Researchers from Carnegie Mellon University and Disney Research Pittsburgh are pioneering a new frontier for 3D printing in which soft, malleable objects such as teddy bears can be conjured up out of a little imagination and a few clicks of a mouse. This development was made possible by the invention of a new 3D printer that hybridized the old hard-plastic printer with a sewing machine. The ability to print teddy bears and other soft, warm-and-fuzzy objects is still in the development phases, but will potentially open up a new slew of 3D printed applications for both solely soft products and objects with mixed hard and soft parts.
Just like printing a page from a digital file using a two-dimensional printer, a 3D printer uses digital files to create objects. Since its invention in 1983, both professionals and hobbyists alike have used 3D printing to create everything from fine art and toys to guns and human tissue implants.
In the past, a major limiting factor for 3D printing was the materials available to act as the printer’s “ink.” In the early days, the plastics used to produce objects were notoriously brittle and would easily break. In addition, the progressive cooling of the plastics from a liquid to a solid phase meant that objects were liable to shrink and irregularly distort. However in the subsequent years, particularly since 2010, materials science has bounded forward to meet the demands of imaginative designers. Some of the latest highlights include printing droplets of sugary liquid that can be spherified into printed “fruit,” structural steel elements for construction and gelatinous matrices used to create new human tissues and organs.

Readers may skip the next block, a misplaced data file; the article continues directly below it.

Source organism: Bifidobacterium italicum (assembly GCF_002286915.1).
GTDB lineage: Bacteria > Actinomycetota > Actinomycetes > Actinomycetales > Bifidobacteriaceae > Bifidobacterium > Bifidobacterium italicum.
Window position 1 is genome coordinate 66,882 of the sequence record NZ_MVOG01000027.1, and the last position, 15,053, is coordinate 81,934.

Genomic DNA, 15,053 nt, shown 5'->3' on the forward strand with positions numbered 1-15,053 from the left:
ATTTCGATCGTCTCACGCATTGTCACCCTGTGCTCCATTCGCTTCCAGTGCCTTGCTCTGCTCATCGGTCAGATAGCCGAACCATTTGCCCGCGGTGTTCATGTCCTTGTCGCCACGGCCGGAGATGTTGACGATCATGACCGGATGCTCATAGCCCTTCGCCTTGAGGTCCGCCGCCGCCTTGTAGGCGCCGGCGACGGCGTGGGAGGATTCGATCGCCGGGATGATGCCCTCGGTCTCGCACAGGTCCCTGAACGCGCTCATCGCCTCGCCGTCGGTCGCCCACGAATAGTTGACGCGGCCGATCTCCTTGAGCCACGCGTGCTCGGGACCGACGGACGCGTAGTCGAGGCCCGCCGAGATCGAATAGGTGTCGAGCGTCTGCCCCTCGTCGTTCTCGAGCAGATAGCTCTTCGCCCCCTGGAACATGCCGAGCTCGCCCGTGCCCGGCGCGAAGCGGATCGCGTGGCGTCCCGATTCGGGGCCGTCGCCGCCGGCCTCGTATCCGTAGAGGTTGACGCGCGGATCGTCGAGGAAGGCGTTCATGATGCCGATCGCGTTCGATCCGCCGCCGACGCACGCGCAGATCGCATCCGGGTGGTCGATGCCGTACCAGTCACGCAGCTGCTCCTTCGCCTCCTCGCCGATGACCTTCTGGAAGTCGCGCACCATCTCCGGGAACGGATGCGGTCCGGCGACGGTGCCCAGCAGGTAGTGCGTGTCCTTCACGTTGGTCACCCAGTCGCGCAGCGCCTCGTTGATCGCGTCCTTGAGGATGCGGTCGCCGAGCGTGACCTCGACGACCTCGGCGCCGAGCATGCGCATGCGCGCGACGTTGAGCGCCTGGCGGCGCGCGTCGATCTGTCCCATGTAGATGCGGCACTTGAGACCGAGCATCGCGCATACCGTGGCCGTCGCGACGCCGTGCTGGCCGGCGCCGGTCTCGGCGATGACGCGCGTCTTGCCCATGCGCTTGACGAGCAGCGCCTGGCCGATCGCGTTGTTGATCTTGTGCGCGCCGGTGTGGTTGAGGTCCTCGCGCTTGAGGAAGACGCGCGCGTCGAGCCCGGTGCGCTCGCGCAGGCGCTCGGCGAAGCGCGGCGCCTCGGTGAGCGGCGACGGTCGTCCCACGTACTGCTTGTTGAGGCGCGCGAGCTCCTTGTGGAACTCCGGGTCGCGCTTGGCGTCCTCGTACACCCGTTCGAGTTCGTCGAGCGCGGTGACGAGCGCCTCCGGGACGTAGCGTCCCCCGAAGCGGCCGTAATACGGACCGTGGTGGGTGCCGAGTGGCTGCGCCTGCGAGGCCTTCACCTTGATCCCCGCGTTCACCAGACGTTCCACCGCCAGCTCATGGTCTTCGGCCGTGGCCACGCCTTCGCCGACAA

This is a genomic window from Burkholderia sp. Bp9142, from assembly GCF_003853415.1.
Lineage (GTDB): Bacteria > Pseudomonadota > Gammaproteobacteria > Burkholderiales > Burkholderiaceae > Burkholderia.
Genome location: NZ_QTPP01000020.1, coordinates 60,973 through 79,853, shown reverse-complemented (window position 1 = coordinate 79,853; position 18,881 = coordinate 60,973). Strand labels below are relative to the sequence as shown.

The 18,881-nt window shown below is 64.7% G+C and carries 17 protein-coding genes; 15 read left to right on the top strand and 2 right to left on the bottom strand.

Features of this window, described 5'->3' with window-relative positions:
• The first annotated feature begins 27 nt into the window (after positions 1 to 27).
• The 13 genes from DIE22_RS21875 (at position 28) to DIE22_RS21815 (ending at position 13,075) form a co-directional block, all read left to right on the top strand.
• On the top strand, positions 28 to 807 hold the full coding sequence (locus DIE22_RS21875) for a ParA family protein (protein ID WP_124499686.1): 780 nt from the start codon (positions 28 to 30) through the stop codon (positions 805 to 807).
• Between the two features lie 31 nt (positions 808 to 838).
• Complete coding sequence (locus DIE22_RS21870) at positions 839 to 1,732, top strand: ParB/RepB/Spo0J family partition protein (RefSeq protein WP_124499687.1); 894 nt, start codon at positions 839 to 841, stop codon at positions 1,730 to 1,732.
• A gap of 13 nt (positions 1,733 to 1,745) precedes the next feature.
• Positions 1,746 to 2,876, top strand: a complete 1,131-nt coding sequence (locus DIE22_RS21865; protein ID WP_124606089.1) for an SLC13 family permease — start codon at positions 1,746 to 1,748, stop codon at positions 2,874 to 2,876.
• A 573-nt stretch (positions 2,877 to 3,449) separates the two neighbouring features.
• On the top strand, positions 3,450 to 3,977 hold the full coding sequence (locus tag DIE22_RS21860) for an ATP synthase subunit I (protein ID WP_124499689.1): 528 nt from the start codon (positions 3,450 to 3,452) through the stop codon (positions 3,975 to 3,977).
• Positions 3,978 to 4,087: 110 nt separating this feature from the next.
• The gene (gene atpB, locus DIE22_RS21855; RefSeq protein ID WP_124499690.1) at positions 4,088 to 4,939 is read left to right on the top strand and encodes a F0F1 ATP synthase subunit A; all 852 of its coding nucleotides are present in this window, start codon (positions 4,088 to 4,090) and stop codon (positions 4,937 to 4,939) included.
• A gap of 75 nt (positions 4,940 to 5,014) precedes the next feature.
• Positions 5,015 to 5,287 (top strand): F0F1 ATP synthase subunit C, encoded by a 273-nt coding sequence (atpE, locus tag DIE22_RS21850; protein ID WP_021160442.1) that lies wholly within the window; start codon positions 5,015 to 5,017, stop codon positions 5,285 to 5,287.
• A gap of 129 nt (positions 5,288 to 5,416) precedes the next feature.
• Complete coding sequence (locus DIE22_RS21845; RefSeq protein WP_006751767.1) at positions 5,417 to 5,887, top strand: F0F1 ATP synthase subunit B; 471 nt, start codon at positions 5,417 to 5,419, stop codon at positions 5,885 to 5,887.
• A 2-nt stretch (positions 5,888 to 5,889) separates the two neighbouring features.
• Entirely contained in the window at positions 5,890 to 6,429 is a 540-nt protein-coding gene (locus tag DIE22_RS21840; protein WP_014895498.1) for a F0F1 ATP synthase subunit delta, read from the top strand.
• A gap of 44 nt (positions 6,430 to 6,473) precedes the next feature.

While 3D printing technology may now have a solid foot-hold on working with fluid, rigid, or gelatinous materials, a hitherto unexplored frontier has been that of soft, fabric-like materials. A new machine invented by researchers at Carnegie Mellon University and Disney Research Pittsburgh is pushing the envelope to produce familiar, soft and cuddly objects like teddy bears.
As with a normal 3D printer, the first step is to design the teddy bear or other object using 3D modeling software. Once ready, the object is fabricated by layering woolen fibers over a sheet of felt. The strands of yarn are further secured using a barbed tool that employs a needle felting technique. The needle pierces into the fabric and upon being dragged backwards, the fibers from the inside layers tangle and mash together to create both a secure structure and a pleasantly soft texture.
Though printing teddy bears may seem like a modest way to kick-start an innovative industry, the researchers have many ideas for future applications. For example, recently there has been an increasing interest in “soft robotics,” a sub-field of robotic engineering that seeks to introduce soft and deformable structures to an otherwise rigid discipline. Such malleable structures would give a robot greater flexibility and capacity to sense and respond to the environment.
By Sarah Takushi